Here’s Everything You Need to Know About Concurrent Training


Concurrent training is defined as that type of training in which strength work is combined with that of improving aerobic capacity simultaneously.

Although as we already know strength training will always benefit sports where aerobic capacity will be the predominant such as long-distance running or cycling, especially if you work looking to move the loads with the maximum intentional speed in the concentric phase.

When the sports discipline or demands of a physical test requires a great demand for both aerobic capacity and strength, such as disciplines such as Crossfit, or tests such as Spartan Race or HYROX race, the phenomenon known as interference can happen, that is, the limitations that can occur in progress when training strength and resistance at such high volumes in the same training program.

In order to avoid these possible interferences that cause your performance to stagnate, in this article we will tell you all the keys that you must take into account to achieve success.

Here's Everything You Need to Know About Concurrent Training
Figure 1. Concurrent training


What is the interference phenomenon?

When training strength and endurance in the same training program, the strength improvement is less than what could be expected with the same training, but performed separately. In 1980 and 1988, Hickson’s studies showed that strength improvement could be compromised when running and strength training sessions of high weekly frequency and intensity were performed concurrently on the same day. On the contrary, strength training seemed to improve endurance performance.

The causes of this incompatibility between both workouts are usually varied. On the one hand, it was thought that adaptations at the cellular level were opposed competing with each other, and therefore metabolic and morphological adaptations were conditioned. On the other hand, it was considered that due to the high volume and demand of the workouts that could cause the accumulation of fatigue caused by training sessions with high energy demands and insufficient rest between sessions.

Here's Everything You Need to Know About Concurrent Training
Figure 2. Muscle adaptations of strength training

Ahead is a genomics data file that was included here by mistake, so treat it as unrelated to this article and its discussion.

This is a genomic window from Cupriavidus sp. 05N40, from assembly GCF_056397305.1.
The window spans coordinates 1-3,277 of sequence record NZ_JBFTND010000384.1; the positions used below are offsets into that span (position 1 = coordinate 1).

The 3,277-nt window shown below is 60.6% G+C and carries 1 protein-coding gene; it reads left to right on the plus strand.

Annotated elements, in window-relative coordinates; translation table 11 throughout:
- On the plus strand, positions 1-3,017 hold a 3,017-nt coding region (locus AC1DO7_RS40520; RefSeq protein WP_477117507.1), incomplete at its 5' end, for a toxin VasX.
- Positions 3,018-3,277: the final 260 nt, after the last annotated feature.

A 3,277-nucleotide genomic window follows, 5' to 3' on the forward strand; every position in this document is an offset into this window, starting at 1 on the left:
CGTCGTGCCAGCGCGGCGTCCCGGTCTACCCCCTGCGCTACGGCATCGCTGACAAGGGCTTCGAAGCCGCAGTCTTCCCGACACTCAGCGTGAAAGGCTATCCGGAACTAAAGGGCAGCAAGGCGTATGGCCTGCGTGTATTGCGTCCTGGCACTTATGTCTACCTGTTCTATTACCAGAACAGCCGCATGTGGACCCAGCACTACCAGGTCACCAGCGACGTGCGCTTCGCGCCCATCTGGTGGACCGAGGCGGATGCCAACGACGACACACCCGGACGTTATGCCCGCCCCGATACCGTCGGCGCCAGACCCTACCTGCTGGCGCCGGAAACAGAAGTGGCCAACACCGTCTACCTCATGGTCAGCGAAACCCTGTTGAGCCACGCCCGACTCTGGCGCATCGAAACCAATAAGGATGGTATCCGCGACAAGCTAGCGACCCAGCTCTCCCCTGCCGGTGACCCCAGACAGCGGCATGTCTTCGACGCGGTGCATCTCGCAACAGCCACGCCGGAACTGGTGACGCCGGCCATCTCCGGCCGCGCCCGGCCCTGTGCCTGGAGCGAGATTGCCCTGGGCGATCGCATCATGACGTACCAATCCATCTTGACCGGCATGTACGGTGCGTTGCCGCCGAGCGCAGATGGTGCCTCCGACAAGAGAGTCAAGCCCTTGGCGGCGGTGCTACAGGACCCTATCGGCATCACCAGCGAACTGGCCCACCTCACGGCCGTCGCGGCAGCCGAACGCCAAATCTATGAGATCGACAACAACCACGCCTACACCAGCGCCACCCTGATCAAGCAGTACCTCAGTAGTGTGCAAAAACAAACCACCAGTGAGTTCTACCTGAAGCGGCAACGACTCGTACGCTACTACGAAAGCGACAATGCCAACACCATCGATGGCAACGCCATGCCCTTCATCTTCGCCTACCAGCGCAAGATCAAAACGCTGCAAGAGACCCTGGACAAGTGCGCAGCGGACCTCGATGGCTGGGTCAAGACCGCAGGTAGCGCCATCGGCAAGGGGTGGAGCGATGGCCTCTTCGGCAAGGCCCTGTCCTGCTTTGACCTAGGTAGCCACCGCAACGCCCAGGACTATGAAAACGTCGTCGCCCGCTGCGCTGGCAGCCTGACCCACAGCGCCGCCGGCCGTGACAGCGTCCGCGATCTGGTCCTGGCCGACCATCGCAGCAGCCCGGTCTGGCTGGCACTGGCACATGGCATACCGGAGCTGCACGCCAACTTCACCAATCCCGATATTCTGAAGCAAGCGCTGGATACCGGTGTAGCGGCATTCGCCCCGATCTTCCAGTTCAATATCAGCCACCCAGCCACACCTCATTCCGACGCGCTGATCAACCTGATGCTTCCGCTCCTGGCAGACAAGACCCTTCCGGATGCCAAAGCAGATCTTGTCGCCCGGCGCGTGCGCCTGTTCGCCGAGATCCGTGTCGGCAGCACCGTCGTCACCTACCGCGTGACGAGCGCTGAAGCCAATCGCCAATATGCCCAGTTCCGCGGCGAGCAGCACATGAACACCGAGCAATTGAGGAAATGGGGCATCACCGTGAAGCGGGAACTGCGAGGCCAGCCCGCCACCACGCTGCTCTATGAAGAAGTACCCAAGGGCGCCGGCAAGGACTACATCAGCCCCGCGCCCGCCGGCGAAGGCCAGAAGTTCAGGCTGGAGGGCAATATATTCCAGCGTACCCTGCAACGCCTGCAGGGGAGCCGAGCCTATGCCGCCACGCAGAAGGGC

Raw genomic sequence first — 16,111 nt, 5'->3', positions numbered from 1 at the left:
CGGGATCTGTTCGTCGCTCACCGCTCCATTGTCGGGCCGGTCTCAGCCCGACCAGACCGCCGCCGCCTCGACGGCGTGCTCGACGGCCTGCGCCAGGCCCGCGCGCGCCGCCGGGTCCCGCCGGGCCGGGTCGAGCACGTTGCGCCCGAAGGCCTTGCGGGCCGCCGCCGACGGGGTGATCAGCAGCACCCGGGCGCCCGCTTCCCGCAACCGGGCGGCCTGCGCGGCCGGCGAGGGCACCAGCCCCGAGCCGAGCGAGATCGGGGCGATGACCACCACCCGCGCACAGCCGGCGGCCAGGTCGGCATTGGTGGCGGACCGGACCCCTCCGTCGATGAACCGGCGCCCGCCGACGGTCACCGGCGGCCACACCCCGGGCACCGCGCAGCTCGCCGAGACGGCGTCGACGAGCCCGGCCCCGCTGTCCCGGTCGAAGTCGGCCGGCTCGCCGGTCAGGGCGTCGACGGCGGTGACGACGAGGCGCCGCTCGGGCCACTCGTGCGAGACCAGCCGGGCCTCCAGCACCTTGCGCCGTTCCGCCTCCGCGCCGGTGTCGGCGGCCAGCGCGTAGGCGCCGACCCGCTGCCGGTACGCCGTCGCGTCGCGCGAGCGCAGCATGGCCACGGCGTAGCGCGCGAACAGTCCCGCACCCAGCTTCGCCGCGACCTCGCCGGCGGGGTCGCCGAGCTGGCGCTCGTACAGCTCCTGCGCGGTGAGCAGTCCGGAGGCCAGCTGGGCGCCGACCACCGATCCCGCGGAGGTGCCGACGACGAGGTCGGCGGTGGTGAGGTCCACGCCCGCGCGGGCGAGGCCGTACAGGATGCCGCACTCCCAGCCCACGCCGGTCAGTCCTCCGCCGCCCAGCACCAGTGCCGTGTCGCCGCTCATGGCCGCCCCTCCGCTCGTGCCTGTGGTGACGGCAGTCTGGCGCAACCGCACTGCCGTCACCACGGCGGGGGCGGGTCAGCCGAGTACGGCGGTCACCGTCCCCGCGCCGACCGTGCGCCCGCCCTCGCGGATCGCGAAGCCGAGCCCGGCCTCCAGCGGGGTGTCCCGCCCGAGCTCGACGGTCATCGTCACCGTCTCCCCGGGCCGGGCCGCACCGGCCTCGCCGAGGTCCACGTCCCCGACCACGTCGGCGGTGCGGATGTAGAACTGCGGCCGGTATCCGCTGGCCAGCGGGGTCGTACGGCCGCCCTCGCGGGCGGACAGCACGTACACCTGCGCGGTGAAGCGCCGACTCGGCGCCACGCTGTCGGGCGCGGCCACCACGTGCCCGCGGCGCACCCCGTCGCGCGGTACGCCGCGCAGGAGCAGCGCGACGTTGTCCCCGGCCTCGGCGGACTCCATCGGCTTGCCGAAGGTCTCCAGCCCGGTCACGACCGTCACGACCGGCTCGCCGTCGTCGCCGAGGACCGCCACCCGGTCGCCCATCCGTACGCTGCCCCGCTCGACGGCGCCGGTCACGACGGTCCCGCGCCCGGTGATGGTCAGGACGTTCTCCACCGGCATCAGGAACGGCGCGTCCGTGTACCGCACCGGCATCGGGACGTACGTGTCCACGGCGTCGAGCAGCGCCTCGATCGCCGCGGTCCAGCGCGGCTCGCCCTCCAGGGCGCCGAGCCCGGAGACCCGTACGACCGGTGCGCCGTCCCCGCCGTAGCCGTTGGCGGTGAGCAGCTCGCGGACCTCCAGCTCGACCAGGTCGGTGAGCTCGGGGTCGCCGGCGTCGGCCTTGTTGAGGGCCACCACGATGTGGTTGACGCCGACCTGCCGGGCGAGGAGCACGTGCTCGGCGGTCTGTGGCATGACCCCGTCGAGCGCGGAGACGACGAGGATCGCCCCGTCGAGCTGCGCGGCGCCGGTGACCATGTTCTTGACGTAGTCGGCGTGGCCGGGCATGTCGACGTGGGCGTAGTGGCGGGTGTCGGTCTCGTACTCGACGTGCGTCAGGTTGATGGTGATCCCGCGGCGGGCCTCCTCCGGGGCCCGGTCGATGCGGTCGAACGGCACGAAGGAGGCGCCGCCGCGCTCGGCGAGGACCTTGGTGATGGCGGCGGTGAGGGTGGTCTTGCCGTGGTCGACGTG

Planning is the Key Point

Already in itself, whatever the objective of your training, planning is fundamental, but when we talk about concurrent training this periodization becomes twice as important.  The choice and control of the training variables will be the one that makes the difference in your performance or that of your athletes.

The volume and frequency of training will become more important the closer we are to high performance. Even so, being amateur or advanced level, it has been shown that concurrent training does not generate negative effects when the sessions are less than 3 per week.

As for the intensity, starting from the same objective in which we seek to avoid possible interference, the central adaptations will be a priority instead of the peripheral adaptations, that is, in the case of resistance training, it should focus on improving the maximum aerobic power (PAM), performing series greater than 90% VO2 max. In relation to strength training, we will seek to improve our maximum strength (<6RM).



The order of the sequence of the exercises within the session in untrained or novice subjects does not influence the performance improvements therefore this order will go in preference of the subject to what contributes greater adherence. In contrast, in subjects with a certain level of specificity, aerobic training could compromise subsequent strength production by the accumulation of fatigue. In other words, it is recommended to first train strength rather than endurance.

As for the distribution of exercises and periodization, the smartest thing will be to cross the different types of training. Performing in the same session lower body strength training with cardiovascular running work would be meaningless since, in addition to not getting any benefit from the subsequent training due to the accumulation of fatigue, the subject could end up with an overtraining that prevented him from performing in the following days.

Here's Everything You Need to Know About Concurrent Training
Figure 3. Muscle adaptations of resistance training

Ruben Redondo Sánchez



  •  Docherty, D., & Sporer, B. (2000). A Proposed Model for Examining the Interference Phenomenon Between Concurrent Aerobic and Strength Training. Sports Med, 30(6), 385-394
  • Hickson, R. C. (1980).  Interference of strength development by simultaneously training for strength and endurance.  European journal of applied physiology and occupational physiology, (2), 255-263.
  • Hickson, R.C., Dvorak, B.A., Gorastiaga, E.M., Durowski, T.T., & Foster, C. (1988).  Potiential for strength and endurance training to amplify endurance performance.  J Appl Physiol, 65(5), 2285-2290.
  • Wilson, J. M., Marin, P. J., Rhea, M. R., Wilson, S. M., Loenneke, J. P., & Anderson, J. C. (2012).  Concurrent training: a meta-analysis examining interference of aerobic and resistance exercises.  The Journal of Strength & Conditioning Research26(8), 2293-2307.
  • MacLean, D.A., Graham, T.E., & Saltin, B. (1994).  Branched-chain amino acids augment ammonia metabolism while attenuating protein breakdown during exercise. Am J Physiol, 267, E1010–E1022
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Rubén Redondo Sánchez
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